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A Christmas Story

Originality in a movie-turned-musical? God bless us, everyone. logo

Johnny Rabe in A Christmas Story
© Carol Rosegg
With the holiday season upon us, New York's stages are beginning to fill with Yuletide entertainments vying for our affection (and hard-earned cash). The newest offering, A Christmas Story, now at Broadway's Lunt-Fontanne Theatre, is based on a movie that has inexorable pull--one suspects that fans who have made the original film (of the same title) as much a part of the holiday as cookies and milk for Santa will flock to the show out of habit. Fortunately, devotees of the film, as well as theatergoers who have never seen (or even liked) the movie, will be pleased with what they find on stage.

Book writer Joseph Robinette faithfully replicates all of the high-points of the source material--once again narrated by the tale's author, Jean Shepherd (the affable Dan Lauria)--that centers on little Ralphie Parker (Johnny Rabe) and his mishap-strewn quest in 1940s Indiana for the ultimate gift: a Red Ryder Range Model Carbine Action BB Gun. Moreover, the creators of the musical have imbued Ralphie's tale with an unmistakable affection for good, old-fashioned musical comedy that consistently charms.

There are a host of winning performances in A Christmas Story, led by Rabe's beaming but never cloying turn as the precocious pre-pubescent kid, whose imagination runs wild in the month leading to Santa's arrival. Rabe also has a healthy set of pipes that allow him to belt out Benj Pasek and Justin Paul's period-sounding tunes with appealing verve.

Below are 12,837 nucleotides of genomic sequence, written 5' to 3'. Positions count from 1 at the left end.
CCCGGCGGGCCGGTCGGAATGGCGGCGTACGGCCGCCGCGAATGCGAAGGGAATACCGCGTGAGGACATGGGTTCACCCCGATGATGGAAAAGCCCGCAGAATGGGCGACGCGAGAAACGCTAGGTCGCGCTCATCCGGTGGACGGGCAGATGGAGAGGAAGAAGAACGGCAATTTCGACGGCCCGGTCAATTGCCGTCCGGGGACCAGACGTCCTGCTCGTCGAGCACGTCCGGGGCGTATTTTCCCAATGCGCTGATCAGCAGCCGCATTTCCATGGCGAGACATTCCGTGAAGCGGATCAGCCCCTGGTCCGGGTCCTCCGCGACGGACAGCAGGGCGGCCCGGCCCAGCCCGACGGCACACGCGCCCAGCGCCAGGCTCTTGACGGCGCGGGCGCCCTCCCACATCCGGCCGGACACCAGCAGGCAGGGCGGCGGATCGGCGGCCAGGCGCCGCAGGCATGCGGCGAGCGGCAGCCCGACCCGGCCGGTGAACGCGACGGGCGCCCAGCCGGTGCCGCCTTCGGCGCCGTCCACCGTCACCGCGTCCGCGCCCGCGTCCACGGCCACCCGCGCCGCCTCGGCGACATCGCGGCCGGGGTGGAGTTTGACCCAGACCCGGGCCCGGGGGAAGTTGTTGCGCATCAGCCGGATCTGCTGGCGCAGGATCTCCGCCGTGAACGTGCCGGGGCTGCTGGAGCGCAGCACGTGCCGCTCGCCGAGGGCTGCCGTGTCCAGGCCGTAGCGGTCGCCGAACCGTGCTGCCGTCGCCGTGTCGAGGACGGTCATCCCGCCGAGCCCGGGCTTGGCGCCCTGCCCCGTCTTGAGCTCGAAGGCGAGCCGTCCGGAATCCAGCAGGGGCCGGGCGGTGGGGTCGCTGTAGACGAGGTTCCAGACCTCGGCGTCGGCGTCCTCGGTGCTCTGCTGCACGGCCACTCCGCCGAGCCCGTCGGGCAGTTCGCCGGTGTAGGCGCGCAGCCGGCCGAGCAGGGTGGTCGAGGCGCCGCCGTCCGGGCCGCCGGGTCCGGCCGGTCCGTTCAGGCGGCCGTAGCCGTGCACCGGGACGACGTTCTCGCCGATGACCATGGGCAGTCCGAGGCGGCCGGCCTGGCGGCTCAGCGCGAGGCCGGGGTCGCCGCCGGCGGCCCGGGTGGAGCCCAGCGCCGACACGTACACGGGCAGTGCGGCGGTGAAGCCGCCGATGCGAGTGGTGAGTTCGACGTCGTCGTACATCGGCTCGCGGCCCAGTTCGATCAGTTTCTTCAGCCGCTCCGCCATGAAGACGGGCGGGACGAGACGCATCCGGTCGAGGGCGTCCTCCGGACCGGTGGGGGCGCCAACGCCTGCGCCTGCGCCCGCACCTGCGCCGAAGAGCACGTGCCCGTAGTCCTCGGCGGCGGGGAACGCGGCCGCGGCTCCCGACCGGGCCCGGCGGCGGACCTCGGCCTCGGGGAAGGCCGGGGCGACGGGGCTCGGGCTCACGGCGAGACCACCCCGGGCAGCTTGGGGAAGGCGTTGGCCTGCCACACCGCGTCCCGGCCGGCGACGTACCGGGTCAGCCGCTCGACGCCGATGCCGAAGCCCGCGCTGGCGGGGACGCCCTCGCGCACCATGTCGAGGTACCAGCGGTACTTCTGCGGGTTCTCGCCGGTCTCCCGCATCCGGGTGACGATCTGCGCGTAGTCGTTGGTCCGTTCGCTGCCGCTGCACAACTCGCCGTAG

As Ralphie's folks, John Bolton and Erin Dilly – guided surely by director John Rando – turn in performances that are hybrids of naturalism and cartoonishness. (They are adults as viewed through a kid's eyes.) Bolton makes for a loveable goofball whose aspirations for recognition find their pinnacle in the arrival of a tacky lamp that he's won from a crossword contest he's entered. Smartly, the movie's iconic visual -- a woman's leg clad in a fishnet stocking that's topped with a fringed shade – actually becomes the centerpiece for choreographer Warren Carlyle's funniest production number.

Dilly, who channels Betty Crocker, Donna Reed, and just a little bit of Florence Henderson in her Mrs. Brady days, delivers a sunny matriarch that's beautifully moderated by an edge of frustration. Further, her clarion vocals have such warmth, particularly when she delivers a lush ballad meant to reassure her kids that they're safe, that they cast a glow to the last row of the balcony.

There's also some superlative work from Caroline O'Connor as Ralphie's stern teacher Miss Shields. When she becomes the centerpiece of his fantasies about what he might do with his BB gun (protect his classmates from silent film-inspired villains) or about why he'll never get the gun, the seemingly frumpy O'Connor blossoms as a song-and-dance woman extraordinaire. She is also particularly choice in "You'll Put Your Eye Out" – a speakeasy fantasy filled with some terrific 1920s costumes from Elizabeth Hope Clancy -- when it looks like Ralphie's plots may have been foiled once and for all. The other star of this number is 9-year-old Luke Spring, one of the kids from the energetic but healthily ordinary young people's ensemble. He delivers a tap specialty like a pint-sized Tommy Tune that literally stops the show.

Should A Christmas Story purists be wondering, the marauding dogs that plague Ralphie's dad also make several appearances, including the mayhem-filled Christmas day sequence that leads to the Parker's very non-traditional holiday dinner.

The show does suffer from one major flaw: a hyper-kinetic perkiness that comes primarily from Howell Binkley's intrusive lighting design and Walt Spangler's garishly conceived scenic design that frames the action in what looks like buckets of curlicued buttercream frosting. Worse still, the bursts of effects and color in Binkley's design actually distract from some of the terrific embellishments in Carlyle's clever dances. (Half the audience was laughing at something in one routine that I'd missed because my eye had been pulled to a swirling snowflake on one side of the stage.)

While both the movie and musical reach their oh-so-traditional happy endings, it's to the creators' credit that the show's final scene contains one tiny detail not found in the film that produces gales of laughter. Originality in a movie-turned-musical? God bless us, everyone.